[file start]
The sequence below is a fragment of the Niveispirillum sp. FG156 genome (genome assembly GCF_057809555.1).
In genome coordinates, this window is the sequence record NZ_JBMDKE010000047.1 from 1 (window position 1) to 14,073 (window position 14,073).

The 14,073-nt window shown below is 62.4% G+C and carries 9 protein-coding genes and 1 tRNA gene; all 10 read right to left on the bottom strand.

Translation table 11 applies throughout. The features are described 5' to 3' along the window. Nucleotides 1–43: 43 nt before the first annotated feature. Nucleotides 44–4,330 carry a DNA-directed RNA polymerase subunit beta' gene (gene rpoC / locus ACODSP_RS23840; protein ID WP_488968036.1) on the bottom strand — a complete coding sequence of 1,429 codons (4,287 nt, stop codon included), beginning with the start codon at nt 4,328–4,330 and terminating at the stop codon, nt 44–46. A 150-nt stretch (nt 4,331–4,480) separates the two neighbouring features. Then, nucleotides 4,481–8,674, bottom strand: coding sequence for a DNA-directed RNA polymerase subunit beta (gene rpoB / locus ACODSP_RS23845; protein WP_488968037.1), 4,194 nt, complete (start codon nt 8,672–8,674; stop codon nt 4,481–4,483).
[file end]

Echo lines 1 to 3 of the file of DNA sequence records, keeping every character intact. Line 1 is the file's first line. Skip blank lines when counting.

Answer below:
The sequence below is a fragment of the Niveispirillum sp. FG156 genome (genome assembly GCF_057809555.1).
In genome coordinates, this window is the sequence record NZ_JBMDKE010000047.1 from 1 (window position 1) to 14,073 (window position 14,073).

The 14,073-nt window shown below is 62.4% G+C and carries 9 protein-coding genes and 1 tRNA gene; all 10 read right to left on the bottom strand.